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KeepingCurrentMatters.com| March 26, 2015| Link

The price of any item is determined by the supply of that item, and the market demand. The National Association of Realtors (NAR) released their latest Existing Home Sales Report this week.

Inventory Levels & Demand

Amidst reporting on the fact that sales of existing homes rose 1.2% from January, and outpaced year-over-year figures for the fifth consecutive month, was the news that total unsold housing inventory is at 4.6-month supply.

This is down 0.5% from last February and remains below the 6 months that is needed for a historically normal market.

Consumer confidence is at the highest level in over a decade. Pair that with interest rates still under 4%, new programs available for down payments as low as 3%, and you have an attractive market for buyers.

Buyer demand for housing remains twice as high as this time last year.

Prices Rising

February marked the 36th consecutive month of year-over-year price gains as the median price of existing homes sold rose to $202,600 (up 7.5% from 2014).

So What Does This Mean?

The chart below shows the impact that inventory levels have on home prices.

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NAR’s Chief Economist, Lawrence Yun gave some insight into the correlation:

“Insufficient supply appears to be hampering prospective buyers in several areas of the country and is hiking prices. Stronger price growth is a boon for homeowners looking to build additional equity, but it continues to be an obstacle for current buyers looking to close before (interest) rates rise.”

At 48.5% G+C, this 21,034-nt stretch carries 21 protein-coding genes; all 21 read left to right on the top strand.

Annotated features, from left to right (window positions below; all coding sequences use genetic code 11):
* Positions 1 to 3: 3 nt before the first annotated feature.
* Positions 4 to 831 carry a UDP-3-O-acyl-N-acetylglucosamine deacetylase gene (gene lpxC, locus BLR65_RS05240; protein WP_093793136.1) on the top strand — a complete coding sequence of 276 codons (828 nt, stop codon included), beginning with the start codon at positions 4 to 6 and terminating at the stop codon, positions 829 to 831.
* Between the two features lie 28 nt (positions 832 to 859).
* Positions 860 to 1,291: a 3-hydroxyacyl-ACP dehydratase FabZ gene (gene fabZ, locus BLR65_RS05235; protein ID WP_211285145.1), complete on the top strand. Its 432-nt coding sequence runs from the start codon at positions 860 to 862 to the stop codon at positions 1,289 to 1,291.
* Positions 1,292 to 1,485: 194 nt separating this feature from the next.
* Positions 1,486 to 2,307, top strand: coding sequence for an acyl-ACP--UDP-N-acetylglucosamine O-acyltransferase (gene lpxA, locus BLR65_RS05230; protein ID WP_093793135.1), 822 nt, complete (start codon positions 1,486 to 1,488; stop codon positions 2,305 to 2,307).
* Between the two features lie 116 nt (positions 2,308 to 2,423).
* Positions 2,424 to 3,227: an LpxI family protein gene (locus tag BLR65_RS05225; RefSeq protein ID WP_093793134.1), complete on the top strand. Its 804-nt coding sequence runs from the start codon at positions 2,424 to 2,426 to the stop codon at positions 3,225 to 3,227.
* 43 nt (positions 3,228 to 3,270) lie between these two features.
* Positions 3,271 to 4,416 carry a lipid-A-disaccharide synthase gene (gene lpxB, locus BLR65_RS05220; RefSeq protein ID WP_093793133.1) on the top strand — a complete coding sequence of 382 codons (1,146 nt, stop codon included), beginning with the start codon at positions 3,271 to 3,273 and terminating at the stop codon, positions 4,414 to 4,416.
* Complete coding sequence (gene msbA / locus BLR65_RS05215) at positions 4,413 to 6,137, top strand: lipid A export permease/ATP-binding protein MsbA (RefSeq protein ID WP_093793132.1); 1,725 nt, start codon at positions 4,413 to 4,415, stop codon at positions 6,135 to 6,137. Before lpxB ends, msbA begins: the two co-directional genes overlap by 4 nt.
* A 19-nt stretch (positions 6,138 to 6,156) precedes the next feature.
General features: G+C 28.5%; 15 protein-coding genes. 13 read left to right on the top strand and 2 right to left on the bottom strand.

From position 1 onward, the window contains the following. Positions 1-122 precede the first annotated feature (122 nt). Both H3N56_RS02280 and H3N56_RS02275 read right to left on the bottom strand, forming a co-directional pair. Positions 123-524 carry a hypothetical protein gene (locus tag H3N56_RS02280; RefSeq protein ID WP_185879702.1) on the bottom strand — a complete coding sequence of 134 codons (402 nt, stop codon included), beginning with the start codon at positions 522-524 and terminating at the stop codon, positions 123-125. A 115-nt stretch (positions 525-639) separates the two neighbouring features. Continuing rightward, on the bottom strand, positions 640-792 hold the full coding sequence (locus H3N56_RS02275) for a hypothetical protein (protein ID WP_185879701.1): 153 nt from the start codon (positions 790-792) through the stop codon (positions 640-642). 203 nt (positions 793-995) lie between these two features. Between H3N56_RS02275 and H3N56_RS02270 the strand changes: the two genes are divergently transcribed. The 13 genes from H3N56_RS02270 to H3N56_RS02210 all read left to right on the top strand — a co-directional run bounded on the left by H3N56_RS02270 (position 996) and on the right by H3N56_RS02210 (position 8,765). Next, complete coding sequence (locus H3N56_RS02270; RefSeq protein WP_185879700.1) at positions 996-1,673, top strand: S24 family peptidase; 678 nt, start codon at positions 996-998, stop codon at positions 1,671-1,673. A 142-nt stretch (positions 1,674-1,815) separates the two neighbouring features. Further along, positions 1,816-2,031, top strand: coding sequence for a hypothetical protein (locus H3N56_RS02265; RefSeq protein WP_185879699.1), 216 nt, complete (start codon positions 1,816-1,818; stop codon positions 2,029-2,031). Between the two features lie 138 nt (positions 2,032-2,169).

Bottom Line

If you are debating putting your home on the market this year, now may be the time. The amount of buyers ready and willing to make a purchase is at the highest level in years. Contact a local professional in your area to get the process started.

2015: Year of the First-Time Home Buyer

RealtorMag| December 5, 2014| Link

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First-time home buyers are expected to re-emerge in the new year after mostly staying out of the market in the aftermath of the housing crisis. That’s one of realtor.com®’s five top housing predictions for 2015.

“The residual financial effects of recession-driven job losses and subsequent unemployment have impeded Millennials’ entry into the home-owning market,” says Jonathan Smoke, chief economist for realtor.com®. “In 2015, increases in employment opportunities will empower younger buyers to return to the market and fuel the continued housing recovery. If access to credit improves, we could see substantially larger numbers of young buyers in the market. However, given a high dependency on financial qualifications, this activity will be skewed to geographic areas with higher affordability, such as the Midwest and South.”

Realtor.com®’s top five housing predictions for 2015 are: